here’s an easy but satisfying twist on regular ol’ eggs. slice a cross section of red bell pepper so you get a nice circle-ish shape. take care to cut it so it will sit flat on a pan. heat both sides of the pepper in a frying pan for a minute or two, so that the pepper starts to soften but not too much. then, crack open an egg and put it right in the middle of the pepper.

carefully splash a bit of water in the hot pan and cover for 3-4 minutes. the steam from the water will cook the egg whites but leave a proper sunny side up soft yolk.

acceptable modifications include adding crushed red pepper flakes and pepper jack cheese.

recipe: bacon wrapped eggs with cheese.

recipe: bacon wrapped eggs with cheese. I.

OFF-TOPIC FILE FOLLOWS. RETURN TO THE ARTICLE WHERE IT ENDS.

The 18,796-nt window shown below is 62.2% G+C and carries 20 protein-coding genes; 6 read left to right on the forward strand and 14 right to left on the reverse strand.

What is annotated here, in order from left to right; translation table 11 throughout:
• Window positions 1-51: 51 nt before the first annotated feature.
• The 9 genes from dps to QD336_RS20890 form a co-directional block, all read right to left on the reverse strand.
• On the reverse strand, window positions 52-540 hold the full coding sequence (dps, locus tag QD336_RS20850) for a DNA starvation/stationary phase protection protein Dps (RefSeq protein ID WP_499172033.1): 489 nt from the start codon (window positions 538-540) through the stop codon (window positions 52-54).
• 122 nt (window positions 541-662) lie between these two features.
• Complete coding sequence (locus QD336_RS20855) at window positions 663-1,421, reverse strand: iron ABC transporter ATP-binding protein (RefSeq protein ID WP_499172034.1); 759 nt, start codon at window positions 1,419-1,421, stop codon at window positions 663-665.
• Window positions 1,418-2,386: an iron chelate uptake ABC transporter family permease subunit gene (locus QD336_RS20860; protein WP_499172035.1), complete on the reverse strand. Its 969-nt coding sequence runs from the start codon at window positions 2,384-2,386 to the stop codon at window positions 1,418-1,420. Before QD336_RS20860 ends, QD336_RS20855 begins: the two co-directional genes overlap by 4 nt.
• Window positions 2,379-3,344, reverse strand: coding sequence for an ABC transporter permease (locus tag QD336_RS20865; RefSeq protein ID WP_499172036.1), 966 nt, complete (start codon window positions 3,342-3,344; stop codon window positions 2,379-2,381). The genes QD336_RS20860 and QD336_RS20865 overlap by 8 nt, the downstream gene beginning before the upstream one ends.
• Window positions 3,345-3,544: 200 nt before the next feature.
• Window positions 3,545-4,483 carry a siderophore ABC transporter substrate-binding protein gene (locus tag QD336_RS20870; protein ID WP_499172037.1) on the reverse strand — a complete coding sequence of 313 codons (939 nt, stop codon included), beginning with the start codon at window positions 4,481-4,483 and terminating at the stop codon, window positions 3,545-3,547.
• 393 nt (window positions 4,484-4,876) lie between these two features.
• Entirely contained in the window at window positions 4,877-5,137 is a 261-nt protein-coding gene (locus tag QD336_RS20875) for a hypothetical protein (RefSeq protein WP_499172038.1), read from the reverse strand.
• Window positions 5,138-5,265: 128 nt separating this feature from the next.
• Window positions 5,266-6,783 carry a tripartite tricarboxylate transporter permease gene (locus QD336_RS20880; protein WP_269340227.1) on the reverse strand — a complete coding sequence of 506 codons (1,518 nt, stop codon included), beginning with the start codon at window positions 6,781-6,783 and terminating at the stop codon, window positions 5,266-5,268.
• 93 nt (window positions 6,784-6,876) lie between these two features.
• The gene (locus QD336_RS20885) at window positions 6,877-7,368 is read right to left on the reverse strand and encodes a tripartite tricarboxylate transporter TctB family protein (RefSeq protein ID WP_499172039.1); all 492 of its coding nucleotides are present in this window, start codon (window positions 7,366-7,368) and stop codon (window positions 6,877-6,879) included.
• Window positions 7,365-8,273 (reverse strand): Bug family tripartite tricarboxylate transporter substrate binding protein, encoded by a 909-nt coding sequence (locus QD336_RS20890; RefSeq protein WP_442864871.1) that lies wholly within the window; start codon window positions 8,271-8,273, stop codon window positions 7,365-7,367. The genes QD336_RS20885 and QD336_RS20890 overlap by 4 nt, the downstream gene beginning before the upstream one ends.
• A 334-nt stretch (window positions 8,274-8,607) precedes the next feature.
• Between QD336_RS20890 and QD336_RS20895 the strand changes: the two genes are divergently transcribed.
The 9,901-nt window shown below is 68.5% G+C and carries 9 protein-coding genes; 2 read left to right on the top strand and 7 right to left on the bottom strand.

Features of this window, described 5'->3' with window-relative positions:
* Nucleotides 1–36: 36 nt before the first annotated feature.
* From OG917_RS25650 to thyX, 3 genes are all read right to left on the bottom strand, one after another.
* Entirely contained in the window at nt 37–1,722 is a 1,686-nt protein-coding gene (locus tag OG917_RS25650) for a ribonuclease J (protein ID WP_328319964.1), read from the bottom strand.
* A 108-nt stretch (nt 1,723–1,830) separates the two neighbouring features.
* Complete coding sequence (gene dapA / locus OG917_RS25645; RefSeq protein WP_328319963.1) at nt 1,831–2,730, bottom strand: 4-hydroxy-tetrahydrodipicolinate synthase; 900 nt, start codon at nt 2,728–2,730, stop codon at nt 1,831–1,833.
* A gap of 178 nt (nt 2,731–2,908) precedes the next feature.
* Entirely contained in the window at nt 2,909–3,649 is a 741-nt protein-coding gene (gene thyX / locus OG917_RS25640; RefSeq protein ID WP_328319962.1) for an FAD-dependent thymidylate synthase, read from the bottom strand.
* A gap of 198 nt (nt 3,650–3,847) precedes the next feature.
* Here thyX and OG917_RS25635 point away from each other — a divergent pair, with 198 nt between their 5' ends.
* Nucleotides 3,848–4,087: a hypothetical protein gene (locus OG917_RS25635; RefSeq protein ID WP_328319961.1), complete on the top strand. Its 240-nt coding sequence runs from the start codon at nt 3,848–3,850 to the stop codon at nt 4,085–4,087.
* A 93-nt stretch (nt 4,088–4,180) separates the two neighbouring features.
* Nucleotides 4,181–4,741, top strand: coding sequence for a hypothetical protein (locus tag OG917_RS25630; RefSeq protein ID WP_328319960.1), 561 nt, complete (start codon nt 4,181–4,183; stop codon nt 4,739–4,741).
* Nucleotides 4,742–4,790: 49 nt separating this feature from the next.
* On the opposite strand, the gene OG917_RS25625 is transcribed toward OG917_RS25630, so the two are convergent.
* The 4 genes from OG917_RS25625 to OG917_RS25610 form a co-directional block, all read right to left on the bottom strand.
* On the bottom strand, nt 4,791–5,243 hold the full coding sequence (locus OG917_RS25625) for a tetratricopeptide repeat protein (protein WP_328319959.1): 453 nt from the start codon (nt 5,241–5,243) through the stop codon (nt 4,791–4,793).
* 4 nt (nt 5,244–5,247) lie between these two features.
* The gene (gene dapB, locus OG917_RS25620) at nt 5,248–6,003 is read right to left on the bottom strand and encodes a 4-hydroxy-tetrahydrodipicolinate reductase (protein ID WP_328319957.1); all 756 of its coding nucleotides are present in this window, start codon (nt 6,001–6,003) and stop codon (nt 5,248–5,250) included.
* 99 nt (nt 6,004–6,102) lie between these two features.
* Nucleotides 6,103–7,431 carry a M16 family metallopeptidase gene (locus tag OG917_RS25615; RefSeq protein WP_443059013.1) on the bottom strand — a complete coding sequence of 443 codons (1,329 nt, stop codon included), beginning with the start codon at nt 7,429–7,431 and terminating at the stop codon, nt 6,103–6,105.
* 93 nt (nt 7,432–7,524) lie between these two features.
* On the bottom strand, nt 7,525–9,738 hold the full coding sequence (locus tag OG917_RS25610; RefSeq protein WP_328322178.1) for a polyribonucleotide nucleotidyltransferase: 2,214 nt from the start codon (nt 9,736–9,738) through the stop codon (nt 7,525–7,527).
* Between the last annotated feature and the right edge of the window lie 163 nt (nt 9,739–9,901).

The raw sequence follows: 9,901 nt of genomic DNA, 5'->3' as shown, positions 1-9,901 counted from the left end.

as soon as i saw this video for bacon wrapped eggs i knew i had to try it. i mean, how possibly could you go wrong with bacon, eggs and cheese? and it’s really simple, as it doesn’t really take much longer to make than regular ol’ bacon and eggs.

first, you brown some bacon ( pssst! organic prairie uncured bacon. ) – but don’t get it crispy! then you place a full strip around the wall of the cup of a muffin tin and a few more bits in the bottom. crack and egg in the cup, sprinkle with a titch of salt and pepper and add your favorite cheese ( today we used organic valley raw sharp cheddar ) on top.

of course, if you wanted to fancy it up you could add some sauteed garlic or chives or whatever strikes your whimsy.

then, place in it a preheated 400°F oven for about 10-15 minutes. how long depends on how thoroughly cooked you want the yolk. i like runnier yolks so i put it in for 10 minutes.